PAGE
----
Karnasuvarna

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Karnasuvarna
Karnasubarna debaditya chatterjee.jpg
Remains of Raktamrittika Vihara, c. 600 CE
Karnasuvarna is located in West Bengal
Karnasuvarna
Shown within West Bengal
LocationWest Bengal, India
Coordinates24°01′49″N 88°11′27″E / 24.03028°N 88.19083°E / 24.03028; 88.19083Coordinates: 24°01′49″N 88°11′27″E / 24.03028°N 88.19083°E / 24.03028; 88.19083
TypeSettlement
History
Founded7th century AD
Site notes
Excavation dates1929–30, 1962
ArchaeologistsK.N.Dixit, S.R.Das
OwnershipArchaeological Survey of India, University of Calcutta

Karnasuvarna or Karnasubarna (meaning 'made beautiful by Karna') was the capital of Shashanka, the first important king of ancient Bengal who ruled in the 7th century. After Shashanka's death it was the jayaskandhavara (camp of victory) of Bhaskaravarman, the king of Kamarupa probably for a short period. This is evident from his Nidhanpur copper-plate grant. In the mid-7th century, it was the capital of Jayanaga according to his Vappa Ghoshavata copper-plate grant. The ruins of Karnasuvarna have been located at Kansona in the present Murshidabad district in the Indian state of West Bengal.[1][2] It is 9.6 kilometres (6.0 mi) south-west of Berhampore, headquarters of Murshidabad district.[3]

Legend has it that Karnasuvarna was the capital of the 'Anga' Kingdom that the Kaurava prince Duryodhana had given to the magnanimous Karna, the first born of Kunti.

Transport[edit]

Karna Subarna railway station (earlier known as Chiruti) situated in the Barharwa-Azimganj-Katwa loop of Eastern Railway. Few passengers and express trains pass over the station. Bus services are available to district headquarters Baharampur from Karnasubarna.

Excavations at Rajbaridanga[edit]

The famous Chinese traveler Xuanzang mentioned in his travelogues about Lo-to-mo-chi (Raktamrittika) Mahavihara, an important centre of learning of Vajrayana Buddhists near Karnasuvarna. It has been identified with Rajbaridanga. The archaeological site of Rajbaridanga is about 2.4 km from Karnasuvarna railway station in the bank of the Bhagirathi River. Local transport like cycle vans, e-rickshaws (Toto) are available. This site was first excavated by a team from the Department of Archaeology, University of Calcutta in 1962 under the direction of S.R. Das.[4] Amongst the findings, the most significant one was a monastic sealing bearing the legend Shri Rakta(m)rttika (Ma)havaiharik arya bhikshu (samgha)s(y)a (of the community of venerable monks residing in the Shri Raktamrittika Mahavihara). The other significant findings are terracotta figurines and ornamental stucco mouldings including human heads. Two other sites close by have been excavated at Rakshashidanga (in 1929–30 by K.N. Dixit of the Archaeological Survey of India) and Nil Kuthi.[5] The whole area was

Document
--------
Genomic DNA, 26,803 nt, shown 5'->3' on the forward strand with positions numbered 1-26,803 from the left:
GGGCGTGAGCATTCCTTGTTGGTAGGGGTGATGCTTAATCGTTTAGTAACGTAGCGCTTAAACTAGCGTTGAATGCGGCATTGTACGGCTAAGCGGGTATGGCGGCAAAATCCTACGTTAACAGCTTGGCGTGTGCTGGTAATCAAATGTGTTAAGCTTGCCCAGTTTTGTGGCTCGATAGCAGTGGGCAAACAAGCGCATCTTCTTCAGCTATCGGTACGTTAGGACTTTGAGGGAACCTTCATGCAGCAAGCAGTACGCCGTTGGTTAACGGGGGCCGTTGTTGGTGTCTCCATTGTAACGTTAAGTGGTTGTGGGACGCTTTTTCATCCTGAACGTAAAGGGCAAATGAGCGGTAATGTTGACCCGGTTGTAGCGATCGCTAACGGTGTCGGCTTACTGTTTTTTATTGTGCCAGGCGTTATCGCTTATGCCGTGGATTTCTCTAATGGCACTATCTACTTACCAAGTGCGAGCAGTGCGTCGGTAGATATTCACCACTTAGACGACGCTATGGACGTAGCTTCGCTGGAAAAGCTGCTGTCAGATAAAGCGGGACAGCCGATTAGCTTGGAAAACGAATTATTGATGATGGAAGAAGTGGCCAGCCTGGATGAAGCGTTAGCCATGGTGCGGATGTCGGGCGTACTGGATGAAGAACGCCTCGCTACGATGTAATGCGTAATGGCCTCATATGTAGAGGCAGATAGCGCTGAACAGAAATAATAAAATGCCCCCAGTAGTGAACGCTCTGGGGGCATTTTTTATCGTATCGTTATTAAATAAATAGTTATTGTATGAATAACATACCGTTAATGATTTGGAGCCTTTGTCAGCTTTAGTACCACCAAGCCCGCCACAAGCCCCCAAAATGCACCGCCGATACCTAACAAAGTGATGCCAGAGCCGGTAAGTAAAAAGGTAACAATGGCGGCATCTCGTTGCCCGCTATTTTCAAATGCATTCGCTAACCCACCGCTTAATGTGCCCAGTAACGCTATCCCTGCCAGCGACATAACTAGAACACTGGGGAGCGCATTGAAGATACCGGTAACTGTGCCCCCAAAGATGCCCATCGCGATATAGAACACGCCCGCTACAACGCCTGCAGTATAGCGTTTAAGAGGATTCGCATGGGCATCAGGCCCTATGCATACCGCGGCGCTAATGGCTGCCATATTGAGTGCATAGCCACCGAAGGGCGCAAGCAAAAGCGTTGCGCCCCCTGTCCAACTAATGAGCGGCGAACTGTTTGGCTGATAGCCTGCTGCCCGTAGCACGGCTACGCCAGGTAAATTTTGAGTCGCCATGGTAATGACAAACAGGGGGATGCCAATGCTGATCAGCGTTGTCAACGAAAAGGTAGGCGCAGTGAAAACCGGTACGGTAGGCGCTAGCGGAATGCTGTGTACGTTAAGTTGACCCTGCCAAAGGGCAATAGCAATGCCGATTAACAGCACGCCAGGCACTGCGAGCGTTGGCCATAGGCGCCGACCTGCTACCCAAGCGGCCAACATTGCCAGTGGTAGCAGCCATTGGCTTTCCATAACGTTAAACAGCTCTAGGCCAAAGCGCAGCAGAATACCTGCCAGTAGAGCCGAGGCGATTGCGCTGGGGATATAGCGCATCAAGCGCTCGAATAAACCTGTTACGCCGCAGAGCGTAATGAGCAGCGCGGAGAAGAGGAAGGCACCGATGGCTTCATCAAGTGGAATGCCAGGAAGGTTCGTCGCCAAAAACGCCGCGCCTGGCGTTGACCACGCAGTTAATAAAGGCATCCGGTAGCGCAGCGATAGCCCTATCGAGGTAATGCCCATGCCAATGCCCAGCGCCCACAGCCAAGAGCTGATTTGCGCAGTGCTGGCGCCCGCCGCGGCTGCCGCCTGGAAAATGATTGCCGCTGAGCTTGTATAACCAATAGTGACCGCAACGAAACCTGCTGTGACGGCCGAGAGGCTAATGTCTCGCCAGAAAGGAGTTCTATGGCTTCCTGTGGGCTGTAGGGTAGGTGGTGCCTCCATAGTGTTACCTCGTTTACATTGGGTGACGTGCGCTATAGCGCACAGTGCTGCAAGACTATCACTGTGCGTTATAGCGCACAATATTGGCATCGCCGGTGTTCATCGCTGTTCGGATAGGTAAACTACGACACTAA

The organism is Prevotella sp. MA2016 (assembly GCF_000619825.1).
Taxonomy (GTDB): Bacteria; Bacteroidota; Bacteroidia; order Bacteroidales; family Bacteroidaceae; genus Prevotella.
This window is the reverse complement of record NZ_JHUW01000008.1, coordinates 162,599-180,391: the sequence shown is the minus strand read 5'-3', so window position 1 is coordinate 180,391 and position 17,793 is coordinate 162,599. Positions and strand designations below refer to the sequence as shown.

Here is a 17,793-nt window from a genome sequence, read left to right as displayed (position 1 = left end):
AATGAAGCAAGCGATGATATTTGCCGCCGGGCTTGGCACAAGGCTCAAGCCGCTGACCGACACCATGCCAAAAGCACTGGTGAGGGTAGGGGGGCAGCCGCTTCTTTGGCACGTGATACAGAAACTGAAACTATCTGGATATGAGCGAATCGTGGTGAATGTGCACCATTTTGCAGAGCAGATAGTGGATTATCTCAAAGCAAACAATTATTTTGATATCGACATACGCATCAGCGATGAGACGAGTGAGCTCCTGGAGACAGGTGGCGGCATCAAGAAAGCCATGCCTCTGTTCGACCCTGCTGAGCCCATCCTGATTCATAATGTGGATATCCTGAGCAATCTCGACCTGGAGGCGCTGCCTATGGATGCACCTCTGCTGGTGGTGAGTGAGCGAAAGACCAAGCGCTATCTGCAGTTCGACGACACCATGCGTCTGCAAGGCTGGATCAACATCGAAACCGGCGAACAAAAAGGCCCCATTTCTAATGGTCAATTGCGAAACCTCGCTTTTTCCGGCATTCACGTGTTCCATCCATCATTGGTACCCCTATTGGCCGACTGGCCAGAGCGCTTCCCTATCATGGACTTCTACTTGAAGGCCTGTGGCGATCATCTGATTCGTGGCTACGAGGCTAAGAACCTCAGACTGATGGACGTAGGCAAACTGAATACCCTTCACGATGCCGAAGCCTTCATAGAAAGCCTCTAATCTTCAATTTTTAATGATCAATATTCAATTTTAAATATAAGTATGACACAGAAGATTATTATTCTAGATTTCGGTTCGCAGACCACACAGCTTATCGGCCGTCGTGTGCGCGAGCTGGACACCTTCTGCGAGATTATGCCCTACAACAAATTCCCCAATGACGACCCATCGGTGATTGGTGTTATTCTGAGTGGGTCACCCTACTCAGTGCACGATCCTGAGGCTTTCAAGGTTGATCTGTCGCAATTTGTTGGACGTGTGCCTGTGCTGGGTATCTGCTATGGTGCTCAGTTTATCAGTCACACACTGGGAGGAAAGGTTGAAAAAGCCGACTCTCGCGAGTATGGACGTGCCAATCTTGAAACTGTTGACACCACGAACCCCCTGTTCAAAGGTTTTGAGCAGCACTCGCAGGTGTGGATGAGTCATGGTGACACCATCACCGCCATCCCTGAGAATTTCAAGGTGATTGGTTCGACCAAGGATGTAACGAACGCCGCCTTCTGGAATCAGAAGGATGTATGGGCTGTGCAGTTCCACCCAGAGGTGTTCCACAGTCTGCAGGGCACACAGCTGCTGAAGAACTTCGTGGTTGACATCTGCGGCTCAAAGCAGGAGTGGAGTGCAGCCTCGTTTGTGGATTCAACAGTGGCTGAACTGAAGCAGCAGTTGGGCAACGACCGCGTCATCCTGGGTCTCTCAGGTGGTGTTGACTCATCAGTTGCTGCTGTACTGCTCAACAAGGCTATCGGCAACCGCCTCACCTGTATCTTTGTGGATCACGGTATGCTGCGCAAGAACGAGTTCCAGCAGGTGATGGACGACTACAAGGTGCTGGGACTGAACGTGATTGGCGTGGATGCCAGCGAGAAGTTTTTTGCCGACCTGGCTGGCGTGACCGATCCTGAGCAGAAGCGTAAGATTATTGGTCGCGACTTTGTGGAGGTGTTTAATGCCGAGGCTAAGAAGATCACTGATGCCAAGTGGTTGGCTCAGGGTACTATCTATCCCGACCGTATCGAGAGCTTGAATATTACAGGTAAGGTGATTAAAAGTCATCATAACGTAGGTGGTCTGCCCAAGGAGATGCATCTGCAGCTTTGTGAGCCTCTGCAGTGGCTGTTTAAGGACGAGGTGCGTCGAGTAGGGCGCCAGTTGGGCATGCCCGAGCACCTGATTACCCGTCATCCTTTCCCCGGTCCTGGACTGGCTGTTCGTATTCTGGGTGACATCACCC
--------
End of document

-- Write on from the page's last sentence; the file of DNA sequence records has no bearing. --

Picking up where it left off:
Gallery[edit]

See also[edit]

References[edit]

  1. ^ Ray, Nihar Ranjan, Bangalir Itihas Adi Parba, (in Bengali), 1980 edition, pp. 160–161, Paschim Banga Niraksharata Durikaran Samiti
  2. ^ Sengupta, Nitish, History of the Bengali-speaking People, p.25, UBS Publishers’ Distributors Pvt. Ltd.
  3. ^ Majumdar, Dr. R.C., History of Ancient Bengal, first published 1971, reprint 2005, pp. 5–6, Tulshi Prakashani, Kolkata, ISBN 81-89118-01-3.
  4. ^ Ghosh, A. (ed.) (1965). "Indian Archaeology 1962–63 – A Review" (PDF). Archaeological Survey of India. p. 46. Retrieved 26 October 2009.CS1 maint: extra text: authors list (link)
  5. ^ "Karnasuvarna". Rangan Datta, free-lance travel writer and photographer. Retrieved 23 September 2009.

External links[edit]